If the Philadelphia Eagles' offense is inept, how did they manage two explosive touchdown against the Washington Redskins?

The Eagles offense lacked big play production -- until they faced the Redskins. Paul Conner examines what went wrong defensively.

Despite dominating most of the game, the Washington Redskins needed late game heroics in order to defeat the Philadelphia Eagles 23-20. That can largely be attributed to the two explosive plays that the Eagles hit on; one to Riley Cooper and one to Miles Austin. Those two players and the word "explosive" are not typically used in the same sentence unless the word "isn't" separates them. Let's take a look at what happened.

The Redskins are in a Cover 3. Chris Culliver is at the bottom of the screen against Riley Cooper's skinny post. Trenton Robinson is deep as the single high safety.

Eagles run that shotgun sweep action left and Bradford immediately looks right. That draws Trenton Robinson over. Culliver staying over the top of Cooper at the bottom.

Sam Bradford doesn't like what he sees and quickly looks left. Trenton Robinson follows his eyes left. There is a deep crosser in the middle of the field and while that doesn't distract Robinson, Robinson takes far too many extra steps while back-pedaling and opening his hips. Meanwhile at the bottom, Cooper breaks inside while Culliver stays outside but has no inside help. 

As Sam Bradford throws, Trenton Robinson is just too flat-footed from those extra steps to get over the top from the middle of the field. Chris Culliver, who may or may not be gutting through pain, isn't able to keep up with Cooper.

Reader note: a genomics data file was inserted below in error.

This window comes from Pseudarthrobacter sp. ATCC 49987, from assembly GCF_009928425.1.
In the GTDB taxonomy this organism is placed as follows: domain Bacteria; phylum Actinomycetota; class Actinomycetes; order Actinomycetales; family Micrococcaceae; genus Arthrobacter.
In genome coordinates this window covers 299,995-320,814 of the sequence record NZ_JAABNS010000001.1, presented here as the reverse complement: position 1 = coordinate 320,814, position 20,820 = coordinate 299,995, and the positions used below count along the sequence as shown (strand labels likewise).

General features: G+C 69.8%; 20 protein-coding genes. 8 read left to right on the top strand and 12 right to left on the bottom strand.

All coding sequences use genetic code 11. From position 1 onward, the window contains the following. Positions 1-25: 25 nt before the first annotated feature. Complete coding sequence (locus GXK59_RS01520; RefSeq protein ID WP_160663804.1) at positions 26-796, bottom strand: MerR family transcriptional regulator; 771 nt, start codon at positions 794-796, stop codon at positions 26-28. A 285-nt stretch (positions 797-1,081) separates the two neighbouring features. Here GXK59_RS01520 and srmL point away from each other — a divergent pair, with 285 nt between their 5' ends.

Bradford drops it into the bucket and Cooper is able to run it in for the touchdown.

On the Miles Austin touchdown, the Redskins play Cover 1 (man coverage). Chris Culliver is at the top on Miles Austin playing with off technique. Is this by design or is this to negate some of the pressure on Culliver's knee playing press coverage? Austin is running that same skinny post.

When Miles Austin gives away that he's going inside, Culliver tries to cut him off by taking away the inside (a lesson learned because it beat him on the first touchdown). Unfortunately, Miles Austin is a veteran and when Culliver goes to take the inside away, Austin gladly straightens his route back up and takes the outside.

Austin passes Culliver then stacks him (stack = lining up over top a defender after you pass him so his only angle to a well thrown ball is through the receivers back. Basically, a box out.) Austin is outside the numbers so it makes it nearly impossible for Dashon Goldson to close the gap between them.

Bradford drops a dime in the back of the end zone. Touchdown.

This is just another example of a team needing to play for 60 minutes. These plays nearly won the game because the Redskins started the game settling for field goals over touchdowns. Even though the Redskins kept the Eagles mostly contained, it almost wasn't enough. Was Chris Culliverplaying hurt? It appears so but I don't know if he'll admit it. One thing is for sure, opposing offensive coodinators are going to see this tape and use it against Culliver until he proves he is healthy; starting this Sunday with Kyle Shanahan.

Paul Conner is the film analyst for Breaking Burgundy. You can follow Paul on Twitter @P_ConnerJr.

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